Wed., June 8, 2011 2:23pm (EDT)

The Woman Behind 'Gone with the Wind'
By Noel Brown
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Updated: 3 years ago

AUGUSTA, Ga.  —  
Mitchell wrote many heavily researched articles including one about Civil War widows living alone in dilapidated houses.
Mitchell wrote many heavily researched articles including one about Civil War widows living alone in dilapidated houses.
This month marks the 75th anniversary of Margaret Mitchell’s “Gone with the Wind”. The classic American novel is a tale of romance set in old Atlanta during the Civil War and reconstruction. In the first of a three-part series on Mitchell, Noel Brown of WACG in Augusta has this profile of the woman who brought the story to life.

Margaret Mitchell was born in 1900 to an upper-class Atlanta family. Her father was a successful lawyer and president of the Atlanta Historical Society—her mother a central figure in the women’s suffrage movement. .

Throughout her childhood Mitchell was fascinated by tales of America’s Civil War and the battles fought by confederate soldiers in old Atlanta. She heard about the burning of Atlanta from family members who’d lived through Sherman’s siege of the city and began to develop a deep love and understanding of Georgia history.

Darden Asbury Pyron, author of “Southern Daughter”, says it was clear from the start that Mitchell had a unique gift for storytelling.

"She grew up in a very literate culture so writing was completely natural to her. Her brother said that she was writing stories by the time she could hold a pencil."

Mitchell kept detailed journals and wrote countless short stories as she grew into her teenage years. When she reached her early 20s she was expected to join the exclusive Junior League social club, a bastion of Atlanta high society. But Mitchell wasn’t a typical southern belle. At her debut the head-strong young woman performed a racy dance with a male partner that quickly became a scandal.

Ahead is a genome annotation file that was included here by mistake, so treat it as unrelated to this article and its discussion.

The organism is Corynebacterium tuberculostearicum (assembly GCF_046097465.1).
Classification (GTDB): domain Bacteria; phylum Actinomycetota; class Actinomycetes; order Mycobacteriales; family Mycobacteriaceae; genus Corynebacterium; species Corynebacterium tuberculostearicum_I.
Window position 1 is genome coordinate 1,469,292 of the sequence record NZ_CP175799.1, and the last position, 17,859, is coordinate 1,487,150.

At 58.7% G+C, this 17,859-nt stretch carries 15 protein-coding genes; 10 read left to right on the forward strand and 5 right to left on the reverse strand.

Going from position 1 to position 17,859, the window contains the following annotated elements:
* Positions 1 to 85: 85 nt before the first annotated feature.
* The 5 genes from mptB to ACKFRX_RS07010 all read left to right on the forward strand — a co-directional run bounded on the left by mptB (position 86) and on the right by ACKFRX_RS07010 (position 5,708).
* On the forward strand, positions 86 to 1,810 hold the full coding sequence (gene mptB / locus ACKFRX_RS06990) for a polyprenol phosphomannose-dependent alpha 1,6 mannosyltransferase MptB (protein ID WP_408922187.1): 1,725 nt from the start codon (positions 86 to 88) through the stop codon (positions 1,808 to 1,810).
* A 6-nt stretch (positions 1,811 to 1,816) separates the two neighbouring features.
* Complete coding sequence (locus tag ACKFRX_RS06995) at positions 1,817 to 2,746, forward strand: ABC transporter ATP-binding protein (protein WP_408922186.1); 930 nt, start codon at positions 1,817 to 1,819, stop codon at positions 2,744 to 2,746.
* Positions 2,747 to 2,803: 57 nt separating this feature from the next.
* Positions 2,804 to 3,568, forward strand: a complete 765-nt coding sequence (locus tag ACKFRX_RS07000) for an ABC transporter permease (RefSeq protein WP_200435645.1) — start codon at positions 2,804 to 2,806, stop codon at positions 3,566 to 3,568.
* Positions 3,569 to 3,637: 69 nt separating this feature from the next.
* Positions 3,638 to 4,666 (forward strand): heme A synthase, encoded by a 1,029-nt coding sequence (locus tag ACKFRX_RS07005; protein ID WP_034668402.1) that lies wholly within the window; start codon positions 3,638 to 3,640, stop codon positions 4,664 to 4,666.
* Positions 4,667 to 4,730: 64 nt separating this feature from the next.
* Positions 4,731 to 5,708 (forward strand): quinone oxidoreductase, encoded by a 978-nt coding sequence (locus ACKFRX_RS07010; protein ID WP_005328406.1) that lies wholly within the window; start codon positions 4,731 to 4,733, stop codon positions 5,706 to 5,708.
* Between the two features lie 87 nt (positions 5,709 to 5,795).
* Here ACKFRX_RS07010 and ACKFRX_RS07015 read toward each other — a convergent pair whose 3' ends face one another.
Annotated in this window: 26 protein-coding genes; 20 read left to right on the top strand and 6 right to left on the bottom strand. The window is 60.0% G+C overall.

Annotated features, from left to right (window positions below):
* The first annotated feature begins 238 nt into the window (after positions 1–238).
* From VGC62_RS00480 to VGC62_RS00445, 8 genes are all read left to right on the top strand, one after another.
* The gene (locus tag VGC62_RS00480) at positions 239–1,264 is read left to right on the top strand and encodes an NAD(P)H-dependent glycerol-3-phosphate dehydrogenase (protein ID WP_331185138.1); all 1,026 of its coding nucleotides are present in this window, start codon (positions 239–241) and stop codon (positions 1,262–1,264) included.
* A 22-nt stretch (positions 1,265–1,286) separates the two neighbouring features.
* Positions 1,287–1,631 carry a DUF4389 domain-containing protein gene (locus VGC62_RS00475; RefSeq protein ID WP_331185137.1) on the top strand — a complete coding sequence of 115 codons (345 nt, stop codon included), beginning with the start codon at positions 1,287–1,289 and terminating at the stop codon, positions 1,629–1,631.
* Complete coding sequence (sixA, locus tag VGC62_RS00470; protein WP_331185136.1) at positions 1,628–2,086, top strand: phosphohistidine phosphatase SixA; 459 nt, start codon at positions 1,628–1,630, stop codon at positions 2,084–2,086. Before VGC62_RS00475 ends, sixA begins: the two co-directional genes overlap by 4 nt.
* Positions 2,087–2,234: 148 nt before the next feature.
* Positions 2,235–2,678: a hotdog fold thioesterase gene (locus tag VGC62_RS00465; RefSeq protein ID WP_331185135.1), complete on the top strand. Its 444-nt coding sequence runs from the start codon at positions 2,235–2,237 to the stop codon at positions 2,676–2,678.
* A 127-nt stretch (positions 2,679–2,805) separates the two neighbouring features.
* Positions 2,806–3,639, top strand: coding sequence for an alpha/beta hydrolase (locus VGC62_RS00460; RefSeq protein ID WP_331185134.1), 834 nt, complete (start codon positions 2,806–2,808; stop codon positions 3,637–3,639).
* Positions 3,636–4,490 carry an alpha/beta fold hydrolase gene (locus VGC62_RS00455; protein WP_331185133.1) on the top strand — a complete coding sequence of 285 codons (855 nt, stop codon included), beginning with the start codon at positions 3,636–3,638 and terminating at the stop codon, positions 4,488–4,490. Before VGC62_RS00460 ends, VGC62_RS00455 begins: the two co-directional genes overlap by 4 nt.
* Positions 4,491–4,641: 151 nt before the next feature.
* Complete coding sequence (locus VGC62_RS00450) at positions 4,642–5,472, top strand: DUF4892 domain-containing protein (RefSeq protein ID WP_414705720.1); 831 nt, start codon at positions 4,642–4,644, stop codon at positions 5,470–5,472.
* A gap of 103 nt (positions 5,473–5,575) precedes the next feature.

Biographer John Wiley:

"I think she did it just for the shock value and Atlanta society was not pleased and when the membership invitations went out to join the Atlanta Junior League her name was not on it."

But Mitchell’s rejection by Atlanta’s elite didn’t discourage her. She defied convention by getting a job as a writer for the Atlanta Journal Constitution. Mitchell wrote many heavily researched articles including one about Civil War widows living alone in dilapidated houses. They were a far cry from the frivolous society columns expected of her.

But a steadily worsening child-hood horse-back riding injury forced Mitchell to quit her job at the newspaper. Confined to her Atlanta apartment, she began searching for something to fill her time.

John Wiley:

"Supposedly her husband one day just said “You’ve read every book in the library, now it’s time to write your own.” And he gave her a typewriter and she sat there in the living room of what is now the Margaret Mitchell House and began writing."

During those solitary writing sessions Mitchell turned to the stories of her childhood. She worked for three years crafting a manuscript of romance set against the backdrop of the Civil War. Mitchell used skills she’d honed as a journalist to research every historical detail to the letter. The result was “Gone with the Wind”, a sweeping 1,000 page novel vividly evoking the old south in ways that hadn’t been done before.

Darden Asbury Pyron:

"She lived in an old-fashioned world of oral tradition, preachers sermons, public prayers, narratives told on the front porch but she also lived in a world of literature that is effectively a culture that’s even alien to that and her genius was to be able to cut across both of those worlds."

Michel’s novel was published in 1936 and quickly became an international bestseller. She was awarded the Pulitzer Prize and the book was turned into an Oscar-winning Hollywood movie.

Now 75 years later “Gone with the Wind” has endured as one of the most lasting depictions of the old South.

Throughout her life Margaret Mitchell combined raw ability and brazen ambition to become a singular figure in American literature.

*Our series on Margaret Mitchell will continue with stories on the author’s views on African-Americans and women’s rights. There’s more information at GPB dot ORG.